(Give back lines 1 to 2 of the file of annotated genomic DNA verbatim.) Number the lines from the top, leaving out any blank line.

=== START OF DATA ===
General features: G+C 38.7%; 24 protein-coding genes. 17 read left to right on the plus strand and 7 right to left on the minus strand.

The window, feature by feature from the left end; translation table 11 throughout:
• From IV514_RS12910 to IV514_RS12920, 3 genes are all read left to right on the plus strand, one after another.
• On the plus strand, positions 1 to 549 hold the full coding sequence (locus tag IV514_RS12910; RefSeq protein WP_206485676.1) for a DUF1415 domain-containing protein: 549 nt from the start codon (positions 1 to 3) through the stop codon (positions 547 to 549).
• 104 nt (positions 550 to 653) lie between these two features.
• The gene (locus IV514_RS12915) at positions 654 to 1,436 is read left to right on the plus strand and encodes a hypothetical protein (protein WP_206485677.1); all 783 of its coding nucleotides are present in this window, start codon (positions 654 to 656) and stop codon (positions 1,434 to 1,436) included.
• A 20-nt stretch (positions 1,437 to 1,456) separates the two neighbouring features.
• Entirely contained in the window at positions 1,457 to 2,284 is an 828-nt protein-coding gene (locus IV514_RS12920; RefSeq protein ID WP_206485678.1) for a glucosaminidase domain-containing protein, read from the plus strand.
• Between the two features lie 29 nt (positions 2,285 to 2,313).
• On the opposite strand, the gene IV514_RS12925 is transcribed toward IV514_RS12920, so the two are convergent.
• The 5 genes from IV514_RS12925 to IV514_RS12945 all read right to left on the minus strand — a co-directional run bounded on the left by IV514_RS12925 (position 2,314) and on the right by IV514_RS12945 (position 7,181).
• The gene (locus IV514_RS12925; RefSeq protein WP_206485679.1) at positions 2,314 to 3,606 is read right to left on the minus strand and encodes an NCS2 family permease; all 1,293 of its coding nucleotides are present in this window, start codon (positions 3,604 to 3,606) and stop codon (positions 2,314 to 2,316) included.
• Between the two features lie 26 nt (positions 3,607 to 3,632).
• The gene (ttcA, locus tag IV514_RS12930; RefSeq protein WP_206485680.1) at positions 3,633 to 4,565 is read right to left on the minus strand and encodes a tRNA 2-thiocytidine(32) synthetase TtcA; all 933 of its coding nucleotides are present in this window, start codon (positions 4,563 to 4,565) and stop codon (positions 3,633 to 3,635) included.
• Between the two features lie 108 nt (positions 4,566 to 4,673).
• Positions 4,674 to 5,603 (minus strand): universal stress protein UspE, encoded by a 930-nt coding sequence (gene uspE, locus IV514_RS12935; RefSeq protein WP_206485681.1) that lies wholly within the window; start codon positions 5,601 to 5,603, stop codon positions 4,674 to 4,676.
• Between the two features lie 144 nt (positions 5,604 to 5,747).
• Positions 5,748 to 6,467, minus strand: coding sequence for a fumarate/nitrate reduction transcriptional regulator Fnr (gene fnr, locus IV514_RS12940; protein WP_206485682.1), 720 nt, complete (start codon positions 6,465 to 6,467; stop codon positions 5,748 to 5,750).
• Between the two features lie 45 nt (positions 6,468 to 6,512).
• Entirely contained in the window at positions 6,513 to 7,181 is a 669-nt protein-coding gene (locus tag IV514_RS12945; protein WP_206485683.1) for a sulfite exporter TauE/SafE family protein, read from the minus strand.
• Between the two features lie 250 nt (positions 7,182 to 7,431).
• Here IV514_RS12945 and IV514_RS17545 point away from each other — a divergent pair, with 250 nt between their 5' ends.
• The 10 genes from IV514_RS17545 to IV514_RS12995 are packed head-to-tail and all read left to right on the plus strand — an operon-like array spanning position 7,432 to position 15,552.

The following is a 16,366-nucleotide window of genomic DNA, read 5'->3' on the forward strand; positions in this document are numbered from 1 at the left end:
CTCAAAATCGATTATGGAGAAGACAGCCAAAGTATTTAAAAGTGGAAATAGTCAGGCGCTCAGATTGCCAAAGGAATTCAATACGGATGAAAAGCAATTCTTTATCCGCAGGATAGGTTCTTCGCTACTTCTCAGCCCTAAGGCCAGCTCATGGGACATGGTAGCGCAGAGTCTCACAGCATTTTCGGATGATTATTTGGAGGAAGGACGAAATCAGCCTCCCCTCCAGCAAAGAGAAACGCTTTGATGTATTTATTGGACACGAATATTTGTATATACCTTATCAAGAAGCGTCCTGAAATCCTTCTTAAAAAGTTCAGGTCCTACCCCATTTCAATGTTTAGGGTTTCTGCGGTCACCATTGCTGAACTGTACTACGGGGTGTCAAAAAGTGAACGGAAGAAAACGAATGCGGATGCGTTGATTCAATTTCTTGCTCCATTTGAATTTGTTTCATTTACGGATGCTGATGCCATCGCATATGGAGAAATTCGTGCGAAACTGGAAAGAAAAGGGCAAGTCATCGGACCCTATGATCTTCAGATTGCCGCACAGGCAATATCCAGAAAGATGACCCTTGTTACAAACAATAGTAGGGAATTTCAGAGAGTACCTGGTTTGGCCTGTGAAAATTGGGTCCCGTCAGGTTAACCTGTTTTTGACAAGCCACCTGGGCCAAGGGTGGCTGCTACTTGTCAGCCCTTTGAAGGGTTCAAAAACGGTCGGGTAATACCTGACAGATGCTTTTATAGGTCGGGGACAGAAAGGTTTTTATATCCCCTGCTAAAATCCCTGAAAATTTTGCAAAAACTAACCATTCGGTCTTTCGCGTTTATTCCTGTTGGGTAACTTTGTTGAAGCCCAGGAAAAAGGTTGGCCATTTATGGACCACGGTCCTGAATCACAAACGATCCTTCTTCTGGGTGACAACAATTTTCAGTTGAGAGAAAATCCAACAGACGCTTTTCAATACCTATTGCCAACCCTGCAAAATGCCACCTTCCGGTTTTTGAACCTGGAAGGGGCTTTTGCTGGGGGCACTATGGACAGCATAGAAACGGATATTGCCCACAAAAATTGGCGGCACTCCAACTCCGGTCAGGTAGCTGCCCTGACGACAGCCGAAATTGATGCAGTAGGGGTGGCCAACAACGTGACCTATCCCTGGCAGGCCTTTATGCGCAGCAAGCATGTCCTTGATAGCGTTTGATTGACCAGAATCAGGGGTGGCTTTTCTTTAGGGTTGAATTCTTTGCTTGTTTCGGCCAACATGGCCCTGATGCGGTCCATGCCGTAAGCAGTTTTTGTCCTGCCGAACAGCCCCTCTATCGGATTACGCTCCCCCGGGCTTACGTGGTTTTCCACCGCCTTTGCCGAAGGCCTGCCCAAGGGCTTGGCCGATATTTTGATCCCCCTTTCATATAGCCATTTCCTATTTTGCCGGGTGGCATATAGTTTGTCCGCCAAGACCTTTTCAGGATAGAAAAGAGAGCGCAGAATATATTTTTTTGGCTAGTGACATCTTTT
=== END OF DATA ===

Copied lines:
General features: G+C 38.7%; 24 protein-coding genes. 17 read left to right on the plus strand and 7 right to left on the minus strand.

The window, feature by feature from the left end; translation table 11 throughout: